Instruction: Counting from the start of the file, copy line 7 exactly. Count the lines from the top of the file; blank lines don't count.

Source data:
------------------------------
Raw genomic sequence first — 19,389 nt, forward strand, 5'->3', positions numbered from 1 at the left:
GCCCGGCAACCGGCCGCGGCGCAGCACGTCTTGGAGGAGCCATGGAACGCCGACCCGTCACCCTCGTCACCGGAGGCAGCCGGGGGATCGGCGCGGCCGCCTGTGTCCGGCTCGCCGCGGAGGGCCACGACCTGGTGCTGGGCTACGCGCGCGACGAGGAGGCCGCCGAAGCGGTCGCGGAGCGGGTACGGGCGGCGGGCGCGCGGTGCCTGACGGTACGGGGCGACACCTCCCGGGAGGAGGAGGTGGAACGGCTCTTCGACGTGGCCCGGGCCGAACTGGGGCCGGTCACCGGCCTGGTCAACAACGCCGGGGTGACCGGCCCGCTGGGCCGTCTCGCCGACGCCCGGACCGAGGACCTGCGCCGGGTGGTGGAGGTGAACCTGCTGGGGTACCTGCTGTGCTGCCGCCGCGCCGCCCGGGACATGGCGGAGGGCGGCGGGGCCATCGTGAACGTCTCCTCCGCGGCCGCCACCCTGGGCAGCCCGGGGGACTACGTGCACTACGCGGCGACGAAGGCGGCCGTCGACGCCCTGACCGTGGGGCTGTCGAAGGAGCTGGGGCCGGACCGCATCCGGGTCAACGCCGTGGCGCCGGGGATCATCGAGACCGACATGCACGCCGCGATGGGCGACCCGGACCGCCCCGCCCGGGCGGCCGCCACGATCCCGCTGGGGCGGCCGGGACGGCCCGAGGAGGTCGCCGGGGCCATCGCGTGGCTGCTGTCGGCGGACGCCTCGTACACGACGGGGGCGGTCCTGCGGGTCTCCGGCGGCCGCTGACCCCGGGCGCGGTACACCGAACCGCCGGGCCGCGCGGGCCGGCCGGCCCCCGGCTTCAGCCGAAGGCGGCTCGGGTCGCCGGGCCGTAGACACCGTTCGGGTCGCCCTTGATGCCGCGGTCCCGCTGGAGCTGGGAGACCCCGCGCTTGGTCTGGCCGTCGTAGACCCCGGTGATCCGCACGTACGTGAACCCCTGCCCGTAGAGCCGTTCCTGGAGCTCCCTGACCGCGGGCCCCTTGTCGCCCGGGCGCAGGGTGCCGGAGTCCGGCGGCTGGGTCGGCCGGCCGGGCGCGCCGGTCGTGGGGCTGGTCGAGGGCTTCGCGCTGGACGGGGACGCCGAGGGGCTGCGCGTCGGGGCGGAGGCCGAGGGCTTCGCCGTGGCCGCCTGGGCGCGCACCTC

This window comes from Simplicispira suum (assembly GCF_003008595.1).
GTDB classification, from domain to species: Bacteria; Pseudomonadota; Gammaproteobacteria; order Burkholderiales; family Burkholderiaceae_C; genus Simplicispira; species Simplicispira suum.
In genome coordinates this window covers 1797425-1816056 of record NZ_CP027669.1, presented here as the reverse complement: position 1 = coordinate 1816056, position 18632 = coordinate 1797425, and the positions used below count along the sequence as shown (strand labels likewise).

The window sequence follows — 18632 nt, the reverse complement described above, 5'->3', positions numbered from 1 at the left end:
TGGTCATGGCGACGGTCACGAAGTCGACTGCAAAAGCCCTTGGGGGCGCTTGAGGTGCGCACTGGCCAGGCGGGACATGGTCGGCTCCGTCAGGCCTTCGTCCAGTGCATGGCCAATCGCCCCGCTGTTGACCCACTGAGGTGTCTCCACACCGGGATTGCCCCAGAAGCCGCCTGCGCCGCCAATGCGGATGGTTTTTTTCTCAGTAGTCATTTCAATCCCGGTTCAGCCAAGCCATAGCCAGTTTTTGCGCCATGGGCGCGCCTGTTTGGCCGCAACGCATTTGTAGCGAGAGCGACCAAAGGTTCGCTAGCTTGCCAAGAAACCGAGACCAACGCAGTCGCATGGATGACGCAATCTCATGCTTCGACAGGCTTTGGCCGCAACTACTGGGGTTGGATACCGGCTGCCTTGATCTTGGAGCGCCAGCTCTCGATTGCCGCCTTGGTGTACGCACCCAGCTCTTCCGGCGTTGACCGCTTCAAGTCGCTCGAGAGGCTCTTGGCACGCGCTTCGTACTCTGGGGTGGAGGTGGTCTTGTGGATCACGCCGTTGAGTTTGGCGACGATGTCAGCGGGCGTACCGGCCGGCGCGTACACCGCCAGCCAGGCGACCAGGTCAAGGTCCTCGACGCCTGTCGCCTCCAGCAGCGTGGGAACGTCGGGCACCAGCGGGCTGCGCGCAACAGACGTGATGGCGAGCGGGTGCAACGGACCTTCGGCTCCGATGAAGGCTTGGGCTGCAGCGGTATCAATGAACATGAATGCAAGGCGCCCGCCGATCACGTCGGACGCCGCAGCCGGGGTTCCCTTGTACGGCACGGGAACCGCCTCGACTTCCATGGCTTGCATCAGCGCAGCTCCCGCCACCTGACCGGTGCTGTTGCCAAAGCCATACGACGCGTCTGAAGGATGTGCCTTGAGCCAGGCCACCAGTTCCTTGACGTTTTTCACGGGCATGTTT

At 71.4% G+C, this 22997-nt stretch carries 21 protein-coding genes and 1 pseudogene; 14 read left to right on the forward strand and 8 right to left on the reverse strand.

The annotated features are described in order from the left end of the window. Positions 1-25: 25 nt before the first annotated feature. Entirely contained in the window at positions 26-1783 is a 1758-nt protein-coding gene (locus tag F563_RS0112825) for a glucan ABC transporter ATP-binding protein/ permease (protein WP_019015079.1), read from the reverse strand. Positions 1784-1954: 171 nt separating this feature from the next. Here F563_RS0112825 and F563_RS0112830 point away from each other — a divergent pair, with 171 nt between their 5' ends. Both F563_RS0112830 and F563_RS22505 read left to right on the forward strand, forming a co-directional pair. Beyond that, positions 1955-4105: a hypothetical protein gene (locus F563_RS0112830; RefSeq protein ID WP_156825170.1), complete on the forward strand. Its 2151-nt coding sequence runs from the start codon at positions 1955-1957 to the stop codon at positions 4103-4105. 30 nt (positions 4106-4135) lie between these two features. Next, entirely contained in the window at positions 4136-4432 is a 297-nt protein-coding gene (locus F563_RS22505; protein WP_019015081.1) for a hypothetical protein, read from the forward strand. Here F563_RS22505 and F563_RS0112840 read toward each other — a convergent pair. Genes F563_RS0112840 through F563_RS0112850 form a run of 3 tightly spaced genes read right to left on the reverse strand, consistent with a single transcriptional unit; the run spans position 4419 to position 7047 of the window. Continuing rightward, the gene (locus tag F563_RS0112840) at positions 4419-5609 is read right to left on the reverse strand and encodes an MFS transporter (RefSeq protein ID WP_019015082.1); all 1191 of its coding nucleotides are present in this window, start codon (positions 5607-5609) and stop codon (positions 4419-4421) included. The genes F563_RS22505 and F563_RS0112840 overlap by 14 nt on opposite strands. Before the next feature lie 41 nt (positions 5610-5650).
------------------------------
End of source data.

TGGTCATGGCGACGGTCACGAAGTCGACTGCAAAAGCCCTTGGGGGCGCTTGAGGTGCGCACTGGCCAGGCGGGACATGGTCGGCTCCGTCAGGCCTTCGTCCAGTGCATGGCCAATCGCCCCGCTGTTGACCCACTGAGGTGTCTCCACACCGGGATTGCCCCAGAAGCCGCCTGCGCCGCCAATGCGGATGGTTTTTTTCTCAGTAGTCATTTCAATCCCGGTTCAGCCAAGCCATAGCCAGTTTTTGCGCCATGGGCGCGCCTGTTTGGCCGCAACGCATTTGTAGCGAGAGCGACCAAAGGTTCGCTAGCTTGCCAAGAAACCGAGACCAACGCAGTCGCATGGATGACGCAATCTCATGCTTCGACAGGCTTTGGCCGCAACTACTGGGGTTGGATACCGGCTGCCTTGATCTTGGAGCGCCAGCTCTCGATTGCCGCCTTGGTGTACGCACCCAGCTCTTCCGGCGTTGACCGCTTCAAGTCGCTCGAGAGGCTCTTGGCACGCGCTTCGTACTCTGGGGTGGAGGTGGTCTTGTGGATCACGCCGTTGAGTTTGGCGACGATGTCAGCGGGCGTACCGGCCGGCGCGTACACCGCCAGCCAGGCGACCAGGTCAAGGTCCTCGACGCCTGTCGCCTCCAGCAGCGTGGGAACGTCGGGCACCAGCGGGCTGCGCGCAACAGACGTGATGGCGAGCGGGTGCAACGGACCTTCGGCTCCGATGAAGGCTTGGGCTGCAGCGGTATCAATGAACATGAATGCAAGGCGCCCGCCGATCACGTCGGACGCCGCAGCCGGGGTTCCCTTGTACGGCACGGGAACCGCCTCGACTTCCATGGCTTGCATCAGCGCAGCTCCCGCCACCTGACCGGTGCTGTTGCCAAAGCCATACGACGCGTCTGAAGGATGTGCCTTGAGCCAGGCCACCAGTTCCTTGACGTTTTTCACGGGCATGTTT